Spoken-Word Legend Gil Scott-Heron Goes All Pensive Poet in Tempe on MLK Day

(Gil Scott-Heron performed sets at 6:30 and 9 p.m. last night. This is a review of the earlier offering presented by Ed Mabrey and Black Pearl Poetry.)

He appeared jittery as he walked onstage, but once Gil Scott-Heron sat down and started playing keys and singing the blues about life getting folks down, it was on. For the next hour and a half, the 60-year old interpreted a number of solo and accompanied ditties about coal mining, the roots of jazz, and Fannie Lou Hamer (the late civil rights leader that's oft-attributed with the quote, "I'm sick and tired of being sick and tired"). By set's end, there was no question that he's still got it.

Throughout the mind-expanding poet's gig inside of one of MADCAP Theatres' cozy spaces, Scott-Heron chose pensive storytelling, positive vibes, and humor over the streetwise-heavy "The Revolution Will Not Be Televised," "The Bottle," and "Johannesburg" that he's revered for. Decked out in all black threads and a grey wool cap, the set's best-delivered tune was "Winter in America," a piece (which is also the title of his 1974 album with Brian Jackson), according to Scott-Heron, is based on an old African folktale. Delivered by Scott-Heron's gruff voice weathered by a hard life that's included multiple stints in jail for drug possession, the song - a mixture of spoken-word poetry and soul-singing interludes that showcased a nice ode to Roy Ayers' "Everybody Loves the Sunshine" - chronicled how the cold season doesn't get any love in popular song like spring and summer do.

Keyboardist Kim Jordan joined him during "We Almost Lost Detroit" - a tune sampled by Common in "The People" - and her sharp touches worked well with Heron's bluesy élan. After that, harmonica player/clapping cheerleader Tony Duncan and percussionist Glen Turner joined in. This is where hiccups occurred because the foursome never seemed quite comfortable and frequently got out of sync.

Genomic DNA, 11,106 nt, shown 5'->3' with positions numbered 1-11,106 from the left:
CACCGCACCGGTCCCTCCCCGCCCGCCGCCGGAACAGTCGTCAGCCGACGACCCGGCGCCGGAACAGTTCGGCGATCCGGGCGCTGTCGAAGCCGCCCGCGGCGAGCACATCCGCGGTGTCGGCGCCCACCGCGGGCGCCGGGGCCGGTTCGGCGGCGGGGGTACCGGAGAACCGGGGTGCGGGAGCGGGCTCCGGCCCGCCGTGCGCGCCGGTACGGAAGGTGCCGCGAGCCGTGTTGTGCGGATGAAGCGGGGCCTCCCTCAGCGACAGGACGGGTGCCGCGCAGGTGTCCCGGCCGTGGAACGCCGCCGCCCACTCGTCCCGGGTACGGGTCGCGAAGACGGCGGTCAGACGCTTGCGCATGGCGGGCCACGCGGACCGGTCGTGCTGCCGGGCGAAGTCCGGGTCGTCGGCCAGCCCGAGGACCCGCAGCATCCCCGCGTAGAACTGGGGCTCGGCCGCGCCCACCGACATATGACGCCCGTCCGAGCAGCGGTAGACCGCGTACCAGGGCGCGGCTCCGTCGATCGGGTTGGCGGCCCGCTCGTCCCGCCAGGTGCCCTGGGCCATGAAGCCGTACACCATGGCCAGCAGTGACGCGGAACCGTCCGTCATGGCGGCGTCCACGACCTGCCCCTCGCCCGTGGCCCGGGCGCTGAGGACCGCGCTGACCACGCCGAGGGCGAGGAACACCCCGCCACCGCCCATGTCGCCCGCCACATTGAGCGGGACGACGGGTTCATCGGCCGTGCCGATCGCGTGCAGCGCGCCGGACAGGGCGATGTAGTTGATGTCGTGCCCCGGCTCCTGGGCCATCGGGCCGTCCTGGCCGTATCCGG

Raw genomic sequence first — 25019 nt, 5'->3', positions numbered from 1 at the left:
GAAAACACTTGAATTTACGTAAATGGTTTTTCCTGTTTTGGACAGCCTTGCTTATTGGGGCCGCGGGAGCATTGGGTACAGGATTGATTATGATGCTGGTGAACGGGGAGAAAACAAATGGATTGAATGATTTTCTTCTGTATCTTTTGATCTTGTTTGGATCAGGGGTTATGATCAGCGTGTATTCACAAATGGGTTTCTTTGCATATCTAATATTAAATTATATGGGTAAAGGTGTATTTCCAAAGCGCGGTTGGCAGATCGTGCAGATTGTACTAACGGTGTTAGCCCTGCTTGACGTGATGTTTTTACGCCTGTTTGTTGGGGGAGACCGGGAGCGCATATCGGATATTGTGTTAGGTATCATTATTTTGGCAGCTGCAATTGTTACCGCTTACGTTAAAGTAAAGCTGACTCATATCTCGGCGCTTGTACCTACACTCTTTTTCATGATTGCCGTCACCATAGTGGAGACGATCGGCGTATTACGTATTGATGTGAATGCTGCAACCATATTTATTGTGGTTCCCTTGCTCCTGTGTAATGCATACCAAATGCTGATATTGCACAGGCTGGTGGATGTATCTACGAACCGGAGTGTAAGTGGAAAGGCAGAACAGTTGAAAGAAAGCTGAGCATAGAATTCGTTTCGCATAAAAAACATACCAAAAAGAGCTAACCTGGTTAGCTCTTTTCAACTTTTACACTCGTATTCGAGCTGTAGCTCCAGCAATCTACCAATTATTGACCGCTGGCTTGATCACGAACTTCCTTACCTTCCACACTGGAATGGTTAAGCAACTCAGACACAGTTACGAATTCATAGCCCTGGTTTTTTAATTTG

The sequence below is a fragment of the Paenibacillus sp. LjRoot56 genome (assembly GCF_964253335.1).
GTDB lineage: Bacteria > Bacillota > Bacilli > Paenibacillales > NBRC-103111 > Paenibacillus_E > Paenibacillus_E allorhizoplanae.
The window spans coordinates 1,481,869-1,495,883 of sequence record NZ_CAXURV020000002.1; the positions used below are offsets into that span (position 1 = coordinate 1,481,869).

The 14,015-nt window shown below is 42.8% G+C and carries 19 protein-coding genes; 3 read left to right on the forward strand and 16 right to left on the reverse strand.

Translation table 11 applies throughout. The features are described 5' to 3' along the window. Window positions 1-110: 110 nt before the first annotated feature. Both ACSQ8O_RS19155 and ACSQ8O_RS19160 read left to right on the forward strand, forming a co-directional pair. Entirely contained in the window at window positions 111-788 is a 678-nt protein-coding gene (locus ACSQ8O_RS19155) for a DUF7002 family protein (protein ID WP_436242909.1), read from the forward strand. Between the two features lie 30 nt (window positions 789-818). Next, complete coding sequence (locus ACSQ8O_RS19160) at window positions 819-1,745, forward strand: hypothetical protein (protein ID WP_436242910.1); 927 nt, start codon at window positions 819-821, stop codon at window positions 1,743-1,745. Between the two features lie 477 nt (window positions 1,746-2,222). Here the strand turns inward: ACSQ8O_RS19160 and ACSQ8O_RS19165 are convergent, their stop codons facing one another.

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Despite some minor slipups, the night featured all sorts of take-home-with-you moments, such as this spoken-word blast during "We Almost Lost Detroit": "The military and the monetary/They get together whenever they think it's necessary/They turn our brothers and sisters into mercenaries . . . They turn the dignities into dignitaries/They took the secret from the secretaries/They took the honor from the honoraries/And left the bitch in obituaries."

Critic's Notebook:

Last Night: Gil Scott-Heron at MADCAP Theatres.

Better Than: Arizona, circa 1987, which is when the state was high on the bigot radar, no thanks to former governor Evan Mecham's cancellation of Martin Luther King, Jr. Day.

Personal Bias: As a Phoenix-area native with strong memories of Mecham's nonsense, I was thrilled that Gil Scott-Heron posted up in my hometown on a federally recognized holiday that he and Stevie Wonder made happen.

Random Detail: If you want a guaranteed good time at a show, go with Luis Daniel Gutierrez.

Further Listening/Watching: No doubt about it: "The Revolution Will Not Be Televised."

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